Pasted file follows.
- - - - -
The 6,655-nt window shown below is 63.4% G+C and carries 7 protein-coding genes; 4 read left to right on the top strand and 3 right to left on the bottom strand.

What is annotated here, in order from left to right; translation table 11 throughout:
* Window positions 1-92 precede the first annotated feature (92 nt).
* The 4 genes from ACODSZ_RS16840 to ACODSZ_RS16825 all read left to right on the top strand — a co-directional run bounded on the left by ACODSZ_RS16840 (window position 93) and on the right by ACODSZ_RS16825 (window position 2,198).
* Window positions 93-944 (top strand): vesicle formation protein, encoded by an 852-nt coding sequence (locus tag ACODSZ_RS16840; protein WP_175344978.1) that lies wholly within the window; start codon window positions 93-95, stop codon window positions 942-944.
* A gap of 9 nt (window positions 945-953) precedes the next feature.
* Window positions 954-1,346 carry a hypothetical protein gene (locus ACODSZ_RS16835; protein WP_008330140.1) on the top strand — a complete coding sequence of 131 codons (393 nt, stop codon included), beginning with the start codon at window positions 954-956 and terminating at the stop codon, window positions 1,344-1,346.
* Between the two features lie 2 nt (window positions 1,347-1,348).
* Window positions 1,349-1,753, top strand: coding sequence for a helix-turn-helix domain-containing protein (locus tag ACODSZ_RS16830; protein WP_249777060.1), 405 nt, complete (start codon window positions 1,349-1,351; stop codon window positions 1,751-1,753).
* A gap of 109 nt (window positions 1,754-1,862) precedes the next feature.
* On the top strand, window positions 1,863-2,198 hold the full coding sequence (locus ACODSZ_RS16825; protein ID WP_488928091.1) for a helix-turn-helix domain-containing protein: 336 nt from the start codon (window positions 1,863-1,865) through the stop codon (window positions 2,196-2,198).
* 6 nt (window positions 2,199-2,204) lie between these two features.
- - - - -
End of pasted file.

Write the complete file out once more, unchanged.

The 6,655-nt window shown below is 63.4% G+C and carries 7 protein-coding genes; 4 read left to right on the top strand and 3 right to left on the bottom strand.

What is annotated here, in order from left to right; translation table 11 throughout:
* Window positions 1-92 precede the first annotated feature (92 nt).
* The 4 genes from ACODSZ_RS16840 to ACODSZ_RS16825 all read left to right on the top strand — a co-directional run bounded on the left by ACODSZ_RS16840 (window position 93) and on the right by ACODSZ_RS16825 (window position 2,198).
* Window positions 93-944 (top strand): vesicle formation protein, encoded by an 852-nt coding sequence (locus tag ACODSZ_RS16840; protein WP_175344978.1) that lies wholly within the window; start codon window positions 93-95, stop codon window positions 942-944.
* A gap of 9 nt (window positions 945-953) precedes the next feature.
* Window positions 954-1,346 carry a hypothetical protein gene (locus ACODSZ_RS16835; protein WP_008330140.1) on the top strand — a complete coding sequence of 131 codons (393 nt, stop codon included), beginning with the start codon at window positions 954-956 and terminating at the stop codon, window positions 1,344-1,346.
* Between the two features lie 2 nt (window positions 1,347-1,348).
* Window positions 1,349-1,753, top strand: coding sequence for a helix-turn-helix domain-containing protein (locus tag ACODSZ_RS16830; protein WP_249777060.1), 405 nt, complete (start codon window positions 1,349-1,351; stop codon window positions 1,751-1,753).
* A gap of 109 nt (window positions 1,754-1,862) precedes the next feature.
* On the top strand, window positions 1,863-2,198 hold the full coding sequence (locus ACODSZ_RS16825; protein ID WP_488928091.1) for a helix-turn-helix domain-containing protein: 336 nt from the start codon (window positions 1,863-1,865) through the stop codon (window positions 2,196-2,198).
* 6 nt (window positions 2,199-2,204) lie between these two features.